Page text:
We loved this update on student feminism.
The University of Waterloo’s department of English recently posted on its blog some remarks by Professor Aimee Morrison, former Orlandian, about her research, and the use of social media as composing autobiography:
Aimée Morrison, professor in the department of English at University of Waterloo, shares her thoughts on the future of social media, including Facebook. Professor Morrison also discusses her current research projects.
Source: . . . Read more
Proposals are invited for speakers at a graduate student workshop on material cultures of writing from the Enlightenment to Modernity. We ask you to send in ideas for 10-minute presentations inspired by any object in the Victoria and Albert Museum concerned with the material culture of writing. This might include paper, ink, furniture, tools, printers, typewriters and keyboards, spaces and times, the postal system, digital images, gender . . . Read more
The third Elizabeth Montagu Network colloquium entitled Writing Materials; Women of Letters from Enlightenment to Modernity will be held in King’s College, London on Thursday 29th and the V&A on Friday 30th November. This exciting conference brings together experts in material culture, curators and innovators in digitising the humanities. Plenary speakers include Professors Dena Goodman and Peter Stallybrass. The second day will feature small-group handling sessions with curators while the . . . Read more
In 9 June 2012 the three Orlando principals, Susan Brown, Pat Clements, and Isobel Grundy, gave a highly successful plenary address and demonstration under the title “’The Most Unaccountable of Machinery’: The OrlandoProject produces a textbase of one’s own”.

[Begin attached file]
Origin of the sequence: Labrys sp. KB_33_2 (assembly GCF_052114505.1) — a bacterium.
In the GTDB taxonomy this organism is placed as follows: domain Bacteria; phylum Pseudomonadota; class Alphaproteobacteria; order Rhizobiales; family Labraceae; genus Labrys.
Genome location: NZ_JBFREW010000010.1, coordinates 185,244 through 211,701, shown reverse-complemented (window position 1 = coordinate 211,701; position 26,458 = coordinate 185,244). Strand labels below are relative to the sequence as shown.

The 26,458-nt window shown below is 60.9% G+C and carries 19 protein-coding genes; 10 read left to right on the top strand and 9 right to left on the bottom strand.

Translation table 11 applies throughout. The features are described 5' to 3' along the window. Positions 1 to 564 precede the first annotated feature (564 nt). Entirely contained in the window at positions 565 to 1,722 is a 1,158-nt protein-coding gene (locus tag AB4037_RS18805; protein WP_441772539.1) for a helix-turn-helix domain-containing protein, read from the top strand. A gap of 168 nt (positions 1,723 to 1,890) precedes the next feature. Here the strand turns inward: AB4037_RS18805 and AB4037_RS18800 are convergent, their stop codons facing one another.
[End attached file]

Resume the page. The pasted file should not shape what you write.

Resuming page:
In March 2012, Cambridge University Press agreed to mark Women’s History Month by posting the Orlando textbase on open access. During this month 76,525 screens in the textbase were accessed in 2,374 sessions lasting on average eight and a half minutes each.
In his article, Matthew Kirschenbaum mentioned Orlando as a key achievement in collaboration, alongside the TEI. His article also serves to remind us that the year of Orlando’s first publication, 2006, was also the year of the Digital Humanities Initiative. Read more here.
In January 2012, Orlando released 10 entries (9 British women writers, 1 male writer); 39 new free-standing chronology entries; 418 new bibliographical listings; 29,227 new tags; 7,861,990 total words (exclusive of tags). New author entries include:
Following the campaign to save the former Elizabeth Garrett Anderson Hospital for Women in the Euston Road, London, the public-service-employee union Unison was given the go-ahead to build its new centre on the site. However, the core of this splendid building dating from 1890 has been preserved to become the Elizabeth Garrett Anderson Gallery. Here a permanent exhibition, open to the public, tells the story of the hospital, . . . Read more
In July 2011, Orlando released 10 entries (8 British women writers, 1 male writer, 1 other woman writer); 72 new free-standing chronology entries; 358 new bibliographical listings; 30,714 new tags; 7,756,844 total words (exclusive of ). New author entries are: